Attributes of the Church: Unity

Kevin DeYoung

Taken from forthcoming book, Daily Doctrine by Kevin DeYoung, Copyright © 2024. Used by permission of Crossway, a publishing ministry of Good News Publishers, Wheaton, IL 60187,

           Most of us have thought about the attributes of God, those qualities and characteristics that describe the Godness of God. But fewer Christians have considered the attributes of the church. Fortunately, many of us have learned these attributes without realizing it. The Nicene Creed confesses: “We believe in one holy, catholic and apostolic Church.” The four attributes of the church are found in that one sentence: unity, holiness, catholicity, and apostolicity.

            Because God is one, the church is one (John 17:11). Though diverse in many ways (1 Cor. 12:4-31), the church is bound together as one body. The dividing wall of hostility between Jews and Gentiles has been torn down (Eph. 2:14-18), and by that same unifying blood of Christ other estranged peoples can be reconciled in Christ. So important is the unity of the church that Jesus made it a central theme in his high priestly prayer (John 17:21).

            The unity of the church is not primarily external, but internal and spiritual in character. That is to say, the presence of many congregations, or even many denominations, may not necessarily be a violation of “one” church. Not all divisions are schismatic. Many are caused by unavoidable differences in language, culture, and location. Berkhof puts it well: “It is quite possible that the inherent riches of the organism of the Church find better and fuller expression in the present variety of Churches than they would in a single, external organization (Systematic Theology, 574)”. Moreover, according to the Apostle Paul, some factions—when the result of moral laxity or theological heterodoxy—can be an occasion for true Christians and true churches to stand apart from false counterfeits (1 Cor. 11:19). The oneness of the church depends upon the church also being holy, catholic, and apostolic.

            The logic of Ephesians 4:1-16 is crucial. Unity is a relational good we are called to maintain where true spiritual unity is already present. Having just finished explaining how the mystery of the gospel brings together Jews and Gentiles, Paul exhorts the Ephesians to “maintain the unity of the Spirit in the bond of peace” (v. 3). All true Christians, at all times and in all places, share in one body, one Spirit, one hope, one Lord, one faith, one baptism, one God and Father of all (4-6). This is what theologians call the essential unity of the church. Paul wants the Jews and Gentile Christians in Ephesus to get along because, despite their historic, ethnic, and cultural differences, they have these deep, essential, spiritual realities in common. The goal, then, is to be patient with each other and bear with one another in love (v. 2).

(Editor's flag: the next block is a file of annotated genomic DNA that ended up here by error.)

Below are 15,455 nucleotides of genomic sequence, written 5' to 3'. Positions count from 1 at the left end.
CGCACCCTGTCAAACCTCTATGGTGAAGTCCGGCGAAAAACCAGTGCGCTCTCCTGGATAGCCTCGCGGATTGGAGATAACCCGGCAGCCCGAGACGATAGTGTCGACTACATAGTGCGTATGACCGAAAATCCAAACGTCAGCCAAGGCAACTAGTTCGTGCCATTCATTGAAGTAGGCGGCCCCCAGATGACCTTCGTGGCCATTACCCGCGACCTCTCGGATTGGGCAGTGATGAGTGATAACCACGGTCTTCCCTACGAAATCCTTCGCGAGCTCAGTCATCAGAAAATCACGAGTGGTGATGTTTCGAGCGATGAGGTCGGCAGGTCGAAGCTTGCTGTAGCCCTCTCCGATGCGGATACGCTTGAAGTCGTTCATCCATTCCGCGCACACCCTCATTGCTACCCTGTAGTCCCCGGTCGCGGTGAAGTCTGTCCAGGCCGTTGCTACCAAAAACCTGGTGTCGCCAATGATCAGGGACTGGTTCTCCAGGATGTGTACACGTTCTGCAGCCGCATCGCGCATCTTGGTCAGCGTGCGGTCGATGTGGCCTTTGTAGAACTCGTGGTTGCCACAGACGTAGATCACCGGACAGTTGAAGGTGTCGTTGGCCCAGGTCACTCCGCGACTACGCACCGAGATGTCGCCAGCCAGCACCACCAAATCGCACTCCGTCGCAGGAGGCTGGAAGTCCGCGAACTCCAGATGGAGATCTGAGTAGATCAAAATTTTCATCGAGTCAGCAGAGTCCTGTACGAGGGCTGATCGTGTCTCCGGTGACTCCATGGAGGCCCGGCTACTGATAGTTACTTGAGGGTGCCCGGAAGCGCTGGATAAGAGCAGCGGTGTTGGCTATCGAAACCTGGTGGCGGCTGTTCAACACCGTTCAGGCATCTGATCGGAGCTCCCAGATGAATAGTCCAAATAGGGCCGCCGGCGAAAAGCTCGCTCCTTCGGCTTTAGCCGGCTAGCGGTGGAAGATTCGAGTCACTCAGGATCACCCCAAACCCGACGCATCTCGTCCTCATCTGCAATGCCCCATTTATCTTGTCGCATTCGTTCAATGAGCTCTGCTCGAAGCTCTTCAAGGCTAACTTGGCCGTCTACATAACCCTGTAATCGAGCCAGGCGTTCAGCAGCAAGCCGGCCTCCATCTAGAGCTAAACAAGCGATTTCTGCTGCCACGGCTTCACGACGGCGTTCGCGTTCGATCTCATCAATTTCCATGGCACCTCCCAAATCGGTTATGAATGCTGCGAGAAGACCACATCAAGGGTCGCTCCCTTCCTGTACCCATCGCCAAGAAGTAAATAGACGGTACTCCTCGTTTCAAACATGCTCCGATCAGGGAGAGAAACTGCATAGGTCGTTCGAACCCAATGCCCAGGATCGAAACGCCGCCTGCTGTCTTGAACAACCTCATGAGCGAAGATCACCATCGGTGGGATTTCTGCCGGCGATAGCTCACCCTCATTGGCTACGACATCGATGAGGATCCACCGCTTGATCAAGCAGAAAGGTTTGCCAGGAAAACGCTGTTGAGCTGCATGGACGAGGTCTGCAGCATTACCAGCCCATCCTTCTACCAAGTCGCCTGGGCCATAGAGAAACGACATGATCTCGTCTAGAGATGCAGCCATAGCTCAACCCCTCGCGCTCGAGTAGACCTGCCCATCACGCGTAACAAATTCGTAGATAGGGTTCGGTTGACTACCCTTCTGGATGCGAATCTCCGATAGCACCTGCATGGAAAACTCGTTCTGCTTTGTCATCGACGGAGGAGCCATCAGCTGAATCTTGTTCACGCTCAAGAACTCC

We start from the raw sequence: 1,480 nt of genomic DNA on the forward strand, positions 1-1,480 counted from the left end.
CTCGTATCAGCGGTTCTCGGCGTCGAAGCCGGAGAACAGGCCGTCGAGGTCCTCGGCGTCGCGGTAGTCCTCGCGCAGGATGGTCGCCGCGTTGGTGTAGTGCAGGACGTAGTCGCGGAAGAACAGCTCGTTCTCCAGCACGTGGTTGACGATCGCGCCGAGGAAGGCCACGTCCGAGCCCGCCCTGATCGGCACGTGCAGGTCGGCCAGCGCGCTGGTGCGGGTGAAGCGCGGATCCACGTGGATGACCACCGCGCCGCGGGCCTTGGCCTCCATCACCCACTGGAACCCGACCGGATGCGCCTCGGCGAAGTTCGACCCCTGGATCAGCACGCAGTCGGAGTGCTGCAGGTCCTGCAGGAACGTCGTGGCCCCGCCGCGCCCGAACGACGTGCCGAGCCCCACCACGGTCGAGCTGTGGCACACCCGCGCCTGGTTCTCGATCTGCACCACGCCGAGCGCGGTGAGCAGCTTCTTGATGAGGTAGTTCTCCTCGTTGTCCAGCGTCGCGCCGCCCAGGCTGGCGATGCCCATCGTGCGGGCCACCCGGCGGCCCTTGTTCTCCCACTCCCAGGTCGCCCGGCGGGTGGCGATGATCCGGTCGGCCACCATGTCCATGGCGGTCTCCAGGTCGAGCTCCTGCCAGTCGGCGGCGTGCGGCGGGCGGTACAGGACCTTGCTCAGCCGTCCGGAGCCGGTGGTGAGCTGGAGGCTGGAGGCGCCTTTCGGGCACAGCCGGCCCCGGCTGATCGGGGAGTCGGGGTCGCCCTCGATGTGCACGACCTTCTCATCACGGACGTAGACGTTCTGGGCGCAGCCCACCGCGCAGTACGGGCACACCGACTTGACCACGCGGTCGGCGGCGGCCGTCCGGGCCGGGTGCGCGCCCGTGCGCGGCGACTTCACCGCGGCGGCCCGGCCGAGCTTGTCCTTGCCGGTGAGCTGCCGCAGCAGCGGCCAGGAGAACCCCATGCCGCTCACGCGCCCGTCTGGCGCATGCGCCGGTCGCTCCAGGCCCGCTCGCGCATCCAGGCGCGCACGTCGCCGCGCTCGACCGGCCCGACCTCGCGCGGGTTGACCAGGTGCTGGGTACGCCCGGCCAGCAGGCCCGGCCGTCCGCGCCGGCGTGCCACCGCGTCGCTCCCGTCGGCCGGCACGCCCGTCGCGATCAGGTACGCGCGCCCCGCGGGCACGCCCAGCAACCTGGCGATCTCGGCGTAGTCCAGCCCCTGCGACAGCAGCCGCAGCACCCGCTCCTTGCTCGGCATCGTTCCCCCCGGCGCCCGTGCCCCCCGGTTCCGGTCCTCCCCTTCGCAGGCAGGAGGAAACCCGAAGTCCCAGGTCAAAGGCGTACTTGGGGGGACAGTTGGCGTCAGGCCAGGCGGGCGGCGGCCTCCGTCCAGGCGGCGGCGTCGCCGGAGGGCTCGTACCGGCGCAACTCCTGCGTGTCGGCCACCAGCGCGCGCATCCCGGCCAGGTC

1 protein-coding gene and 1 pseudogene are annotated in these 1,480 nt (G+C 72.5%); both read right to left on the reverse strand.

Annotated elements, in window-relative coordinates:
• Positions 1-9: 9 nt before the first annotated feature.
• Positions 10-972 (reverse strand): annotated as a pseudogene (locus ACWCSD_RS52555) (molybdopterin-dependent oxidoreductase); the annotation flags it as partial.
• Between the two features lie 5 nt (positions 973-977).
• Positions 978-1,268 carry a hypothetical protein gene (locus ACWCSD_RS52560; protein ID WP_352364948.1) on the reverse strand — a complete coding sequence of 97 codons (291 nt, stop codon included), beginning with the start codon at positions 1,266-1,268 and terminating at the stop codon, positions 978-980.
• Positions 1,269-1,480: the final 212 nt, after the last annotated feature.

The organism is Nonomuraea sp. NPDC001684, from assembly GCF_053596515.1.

There is no unity of the Spirit cannot exist without a shared allegiance to our one Lord Jesus Christ and a shared commitment to our one faith (v. 13). If we do not share “one faith” with Mormons or liberals or Unitarians (and we do not), then we have no unity to maintain. Paul celebrates unity in the midst of diversity, but the diversity is not theological. Unity is something true, orthodox Christians have in Christ; something we strive to maintain in the church; and something we grow into now and in the future (v. 13).

Kevin DeYoung